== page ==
Experience. Take a walk to Cape Columbine lighthouse and Groot Paternoster Nature Reserves or visit the rustic fisherman's haven of Tieties Baai and be inspired by magnificent sunsets. Feast at local restaurants Reuben's Abalone House, Gaatjie and Oep ve Koep or buy your own local fish and shellfish from local fishermen and prepare your banquet back at Sugar Shack.


The Unique History of the Village. Paternoster was named after a prayer. The story goes that long ago when Portuguese sailors were ship wrecked in the area, they prayed that one day they might see their homes again. The prayer always began with Patre Nostre, meaning Our Father in Latin.


A Graveyard of Ships. In 1899 the SS Ismore, a British troopship, went ashore near Kraletjies Bay. Glass beads still wash up on the shore! In 1910, the Lisboa steamship ran aground on Soldiers Reef neat Paternoster carrying a cargo of bulls, olive oil and wine. In 1930, the SS Malmesbury was wrecked near Jacobs Reef at Paternoster while on her maiden voyage. Nine people drowned when one of the life boats was launched too hastily causing one of the davits to break.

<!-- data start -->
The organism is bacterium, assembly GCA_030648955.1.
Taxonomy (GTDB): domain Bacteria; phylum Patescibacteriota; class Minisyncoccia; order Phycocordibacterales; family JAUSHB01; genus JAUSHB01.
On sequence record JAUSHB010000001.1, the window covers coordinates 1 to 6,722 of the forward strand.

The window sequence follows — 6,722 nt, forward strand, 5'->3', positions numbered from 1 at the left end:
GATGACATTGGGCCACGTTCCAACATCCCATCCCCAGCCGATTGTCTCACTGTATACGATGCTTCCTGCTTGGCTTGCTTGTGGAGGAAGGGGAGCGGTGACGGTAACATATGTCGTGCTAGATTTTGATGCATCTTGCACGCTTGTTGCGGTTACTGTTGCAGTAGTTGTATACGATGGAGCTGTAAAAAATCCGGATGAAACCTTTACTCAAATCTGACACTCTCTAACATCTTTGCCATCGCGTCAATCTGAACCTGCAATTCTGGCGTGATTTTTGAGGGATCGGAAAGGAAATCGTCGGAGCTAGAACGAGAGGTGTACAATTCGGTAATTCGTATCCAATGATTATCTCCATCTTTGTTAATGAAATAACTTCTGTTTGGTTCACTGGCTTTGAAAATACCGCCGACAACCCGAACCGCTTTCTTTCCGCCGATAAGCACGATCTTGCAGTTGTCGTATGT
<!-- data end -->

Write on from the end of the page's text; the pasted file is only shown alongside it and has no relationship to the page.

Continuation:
Spectacular Beaches & Surroundings. Paternoster is situated about 145km north of Cape Town on the R27 (15 km from Vredenburg). This picturesque fishing village is one of the oldest towns on the West Coast with very strong fisherman-influenced architecture. Stroll along an 8km stretch of unspoiled white sandy beach while taking in all the majesty of the ocean, country side and quaint white cottages - perfect for anyone who wants to understand what “getting away” truly means.


Experience the Seafood Delicacies of Paternoster. Paternoster is the fisherman's haven on the West Coast with the azure Atlantic Ocean providing an abundance of seafood including crayfish, snoek, geelbek, galjoen, white steenbras, hottentot, kingklip, and white and black mussels. White mussels are plentiful in the shallows but tend to move about slightly, so if you're looking for them, watch the Oystercatcher bird for sound advice on where they are easily collected. You will find the locals with fresh crayfish in season normally from November to January. Visit their fishing boats on the beach as they arrive back with their morning's catch.